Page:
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Update From Phase II MonumenTAL-1 Study of Talquetamab in Resistant Myeloma

By: Joshua D. Madera, MD
Posted: Wednesday, July 5, 2023

Consistent with the phase I findings of the MonumenTAL-1 study, the phase II analyses have revealed improved clinical outcomes and increased response rates in patients with relapsed or refractory multiple myeloma treated with talquetamab—a GPRC5D x CD3 bispecific antibody—according to a presentation given at the 2023 American Society of Clinical Oncology (ASCO) Annual Meeting (Abstract 8036). In addition, treatment with talquetamab yielded “high” response rates in patients with prior T-cell redirection therapy, stated Carolina D. Schinke, MD, of the University of Arkansas for Medical Sciences, Little Rock, and colleagues.

A total of 339 patients with relapsed or refractory multiple myeloma were recruited for the study. Patients were randomly assigned to receive 0.4 mg/kg of talquetamab weekly (n = 143) or 0.8 mg/kg of talquetamab biweekly (n = 145) with step-up doses. The remaining 51 patients had previously received T-cell redirection therapy and were randomly assigned to receive either of the aforementioned regimens.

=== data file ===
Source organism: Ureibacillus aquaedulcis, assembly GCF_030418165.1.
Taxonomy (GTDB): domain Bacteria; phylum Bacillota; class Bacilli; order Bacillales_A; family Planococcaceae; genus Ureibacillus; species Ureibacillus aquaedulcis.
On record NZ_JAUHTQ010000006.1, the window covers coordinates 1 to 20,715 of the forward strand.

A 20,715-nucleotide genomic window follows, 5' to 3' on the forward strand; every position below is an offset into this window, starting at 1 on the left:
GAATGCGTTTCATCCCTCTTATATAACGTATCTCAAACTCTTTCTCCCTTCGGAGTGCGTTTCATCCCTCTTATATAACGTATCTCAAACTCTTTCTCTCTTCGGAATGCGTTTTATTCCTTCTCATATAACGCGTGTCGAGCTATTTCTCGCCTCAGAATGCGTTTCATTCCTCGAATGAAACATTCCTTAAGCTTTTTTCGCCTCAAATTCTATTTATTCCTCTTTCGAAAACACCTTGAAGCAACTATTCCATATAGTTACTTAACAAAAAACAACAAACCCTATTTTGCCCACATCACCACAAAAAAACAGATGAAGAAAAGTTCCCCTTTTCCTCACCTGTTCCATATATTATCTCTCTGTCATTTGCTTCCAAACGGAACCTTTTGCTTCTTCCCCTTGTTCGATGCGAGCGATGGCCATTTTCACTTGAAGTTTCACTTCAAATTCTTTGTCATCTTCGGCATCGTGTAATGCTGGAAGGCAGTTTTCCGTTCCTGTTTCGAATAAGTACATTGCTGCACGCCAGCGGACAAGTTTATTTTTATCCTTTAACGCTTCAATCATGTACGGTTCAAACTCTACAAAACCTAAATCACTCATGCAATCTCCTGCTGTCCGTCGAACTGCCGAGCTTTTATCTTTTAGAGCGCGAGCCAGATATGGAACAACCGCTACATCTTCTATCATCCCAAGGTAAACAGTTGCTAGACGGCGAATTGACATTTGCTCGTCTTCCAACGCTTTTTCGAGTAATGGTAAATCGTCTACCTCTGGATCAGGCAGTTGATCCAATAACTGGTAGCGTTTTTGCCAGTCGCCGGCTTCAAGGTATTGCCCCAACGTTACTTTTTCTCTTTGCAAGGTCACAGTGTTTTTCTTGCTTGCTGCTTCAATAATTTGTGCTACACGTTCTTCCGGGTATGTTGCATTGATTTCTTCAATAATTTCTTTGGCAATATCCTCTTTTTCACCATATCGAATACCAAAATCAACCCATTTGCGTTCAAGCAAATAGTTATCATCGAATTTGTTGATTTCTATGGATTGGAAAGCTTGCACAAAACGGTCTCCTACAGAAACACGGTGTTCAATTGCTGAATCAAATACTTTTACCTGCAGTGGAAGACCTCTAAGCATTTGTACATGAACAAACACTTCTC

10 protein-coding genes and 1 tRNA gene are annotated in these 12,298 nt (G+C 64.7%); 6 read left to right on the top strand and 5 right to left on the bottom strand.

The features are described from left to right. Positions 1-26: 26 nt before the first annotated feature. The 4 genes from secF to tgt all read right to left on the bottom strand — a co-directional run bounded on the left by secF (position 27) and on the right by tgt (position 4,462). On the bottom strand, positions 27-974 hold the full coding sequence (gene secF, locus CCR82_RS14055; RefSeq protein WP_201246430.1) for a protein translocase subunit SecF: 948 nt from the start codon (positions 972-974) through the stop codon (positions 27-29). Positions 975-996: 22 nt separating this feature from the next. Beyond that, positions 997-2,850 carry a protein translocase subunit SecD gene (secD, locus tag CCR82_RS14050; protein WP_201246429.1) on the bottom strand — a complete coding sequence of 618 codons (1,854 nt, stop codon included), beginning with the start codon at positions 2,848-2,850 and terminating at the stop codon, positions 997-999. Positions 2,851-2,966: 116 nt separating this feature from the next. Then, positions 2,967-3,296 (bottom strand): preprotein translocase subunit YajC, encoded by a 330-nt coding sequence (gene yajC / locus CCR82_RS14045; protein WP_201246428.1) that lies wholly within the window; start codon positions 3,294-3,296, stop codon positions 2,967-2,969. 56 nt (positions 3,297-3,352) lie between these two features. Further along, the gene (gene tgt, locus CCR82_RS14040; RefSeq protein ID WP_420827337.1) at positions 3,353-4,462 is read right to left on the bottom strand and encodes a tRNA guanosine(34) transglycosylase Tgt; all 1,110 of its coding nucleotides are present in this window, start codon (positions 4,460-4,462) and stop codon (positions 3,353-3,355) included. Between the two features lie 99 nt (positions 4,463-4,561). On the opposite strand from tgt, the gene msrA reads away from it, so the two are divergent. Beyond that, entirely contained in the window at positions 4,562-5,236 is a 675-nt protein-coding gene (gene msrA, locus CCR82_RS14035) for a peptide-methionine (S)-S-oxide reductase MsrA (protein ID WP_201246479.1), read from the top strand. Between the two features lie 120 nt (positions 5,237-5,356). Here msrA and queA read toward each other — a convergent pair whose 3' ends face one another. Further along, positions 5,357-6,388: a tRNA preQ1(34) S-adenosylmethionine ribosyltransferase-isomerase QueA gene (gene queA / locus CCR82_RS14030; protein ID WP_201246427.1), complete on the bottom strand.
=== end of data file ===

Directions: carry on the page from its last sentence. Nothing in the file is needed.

The overall response rate to treatment with talquetamab was 74%, 73%, and 63% for the once- and twice-weekly talquetamab-treated groups and the T-cell redirection therapy groups, respectively. These observed rates were also consistent across all treatment subgroups. Furthermore, the median progression-free survival was 7.5 months in the once-weekly talquetamab cohort, 11.9 months in the twice-weekly talquetamab cohort, and 5.1 months in the T-cell redirection therapy cohort, according to the investigators.

Moreover, treatment-related adverse events included cytokine-release syndrome (79% for once-weekly talquetamab vs. 75% for twice-weekly talquetamab vs. 77% for T-cell redirection therapy), dysgeusia (50% vs. 48% vs. 61%), nail-related conditions (54% vs. 53% vs. 61%), and skin-related conditions (56% vs. 71% vs. 69%). Rates of infection were 58%, 65%, and 71% with reduced rates of opportunistic infections, respectively.

Disclosure: For full disclosures of the study authors, visit

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